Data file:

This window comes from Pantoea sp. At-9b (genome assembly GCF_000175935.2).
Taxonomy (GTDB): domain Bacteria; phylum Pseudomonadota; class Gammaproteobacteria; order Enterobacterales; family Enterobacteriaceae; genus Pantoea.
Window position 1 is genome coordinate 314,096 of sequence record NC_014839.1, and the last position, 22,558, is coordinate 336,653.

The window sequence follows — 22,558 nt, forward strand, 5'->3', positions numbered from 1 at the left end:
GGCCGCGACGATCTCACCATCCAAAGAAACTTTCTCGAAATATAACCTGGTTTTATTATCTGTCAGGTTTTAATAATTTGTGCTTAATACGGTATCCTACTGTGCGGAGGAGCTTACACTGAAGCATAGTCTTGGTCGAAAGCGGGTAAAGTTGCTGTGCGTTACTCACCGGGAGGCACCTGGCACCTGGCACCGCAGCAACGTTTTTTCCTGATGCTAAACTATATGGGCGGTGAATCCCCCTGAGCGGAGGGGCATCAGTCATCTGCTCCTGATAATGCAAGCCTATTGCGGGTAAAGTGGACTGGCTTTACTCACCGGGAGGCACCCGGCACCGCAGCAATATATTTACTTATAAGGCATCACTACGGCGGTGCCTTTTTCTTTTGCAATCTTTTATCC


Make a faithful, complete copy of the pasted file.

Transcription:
This window comes from Pantoea sp. At-9b (genome assembly GCF_000175935.2).
Taxonomy (GTDB): domain Bacteria; phylum Pseudomonadota; class Gammaproteobacteria; order Enterobacterales; family Enterobacteriaceae; genus Pantoea.
Window position 1 is genome coordinate 314,096 of sequence record NC_014839.1, and the last position, 22,558, is coordinate 336,653.

The window sequence follows — 22,558 nt, forward strand, 5'->3', positions numbered from 1 at the left end:
GGCCGCGACGATCTCACCATCCAAAGAAACTTTCTCGAAATATAACCTGGTTTTATTATCTGTCAGGTTTTAATAATTTGTGCTTAATACGGTATCCTACTGTGCGGAGGAGCTTACACTGAAGCATAGTCTTGGTCGAAAGCGGGTAAAGTTGCTGTGCGTTACTCACCGGGAGGCACCTGGCACCTGGCACCGCAGCAACGTTTTTTCCTGATGCTAAACTATATGGGCGGTGAATCCCCCTGAGCGGAGGGGCATCAGTCATCTGCTCCTGATAATGCAAGCCTATTGCGGGTAAAGTGGACTGGCTTTACTCACCGGGAGGCACCCGGCACCGCAGCAATATATTTACTTATAAGGCATCACTACGGCGGTGCCTTTTTCTTTTGCAATCTTTTATCC